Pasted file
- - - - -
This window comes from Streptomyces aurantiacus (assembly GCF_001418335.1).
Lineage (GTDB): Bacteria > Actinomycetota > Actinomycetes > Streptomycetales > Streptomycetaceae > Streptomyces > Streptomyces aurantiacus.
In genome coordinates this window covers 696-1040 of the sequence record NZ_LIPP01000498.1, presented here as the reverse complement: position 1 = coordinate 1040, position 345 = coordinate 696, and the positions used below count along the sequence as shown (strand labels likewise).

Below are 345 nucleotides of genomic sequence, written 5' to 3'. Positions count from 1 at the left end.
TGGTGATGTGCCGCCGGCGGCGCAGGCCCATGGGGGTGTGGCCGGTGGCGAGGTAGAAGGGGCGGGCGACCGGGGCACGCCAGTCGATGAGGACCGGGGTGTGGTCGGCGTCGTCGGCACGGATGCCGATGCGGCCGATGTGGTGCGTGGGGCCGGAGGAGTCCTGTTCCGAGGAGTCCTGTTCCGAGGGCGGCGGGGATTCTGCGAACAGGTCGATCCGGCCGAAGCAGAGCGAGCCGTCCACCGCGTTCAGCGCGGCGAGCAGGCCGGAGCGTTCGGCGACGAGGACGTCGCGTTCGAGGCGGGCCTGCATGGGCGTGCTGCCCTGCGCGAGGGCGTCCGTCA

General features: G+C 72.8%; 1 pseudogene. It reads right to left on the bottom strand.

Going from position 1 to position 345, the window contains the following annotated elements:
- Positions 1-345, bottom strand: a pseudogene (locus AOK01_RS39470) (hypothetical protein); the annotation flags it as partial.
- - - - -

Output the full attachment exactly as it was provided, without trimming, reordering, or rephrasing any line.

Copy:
This window comes from Streptomyces aurantiacus (assembly GCF_001418335.1).
Lineage (GTDB): Bacteria > Actinomycetota > Actinomycetes > Streptomycetales > Streptomycetaceae > Streptomyces > Streptomyces aurantiacus.
In genome coordinates this window covers 696-1040 of the sequence record NZ_LIPP01000498.1, presented here as the reverse complement: position 1 = coordinate 1040, position 345 = coordinate 696, and the positions used below count along the sequence as shown (strand labels likewise).

Below are 345 nucleotides of genomic sequence, written 5' to 3'. Positions count from 1 at the left end.
TGGTGATGTGCCGCCGGCGGCGCAGGCCCATGGGGGTGTGGCCGGTGGCGAGGTAGAAGGGGCGGGCGACCGGGGCACGCCAGTCGATGAGGACCGGGGTGTGGTCGGCGTCGTCGGCACGGATGCCGATGCGGCCGATGTGGTGCGTGGGGCCGGAGGAGTCCTGTTCCGAGGAGTCCTGTTCCGAGGGCGGCGGGGATTCTGCGAACAGGTCGATCCGGCCGAAGCAGAGCGAGCCGTCCACCGCGTTCAGCGCGGCGAGCAGGCCGGAGCGTTCGGCGACGAGGACGTCGCGTTCGAGGCGGGCCTGCATGGGCGTGCTGCCCTGCGCGAGGGCGTCCGTCA

General features: G+C 72.8%; 1 pseudogene. It reads right to left on the bottom strand.

Going from position 1 to position 345, the window contains the following annotated elements:
- Positions 1-345, bottom strand: a pseudogene (locus AOK01_RS39470) (hypothetical protein); the annotation flags it as partial.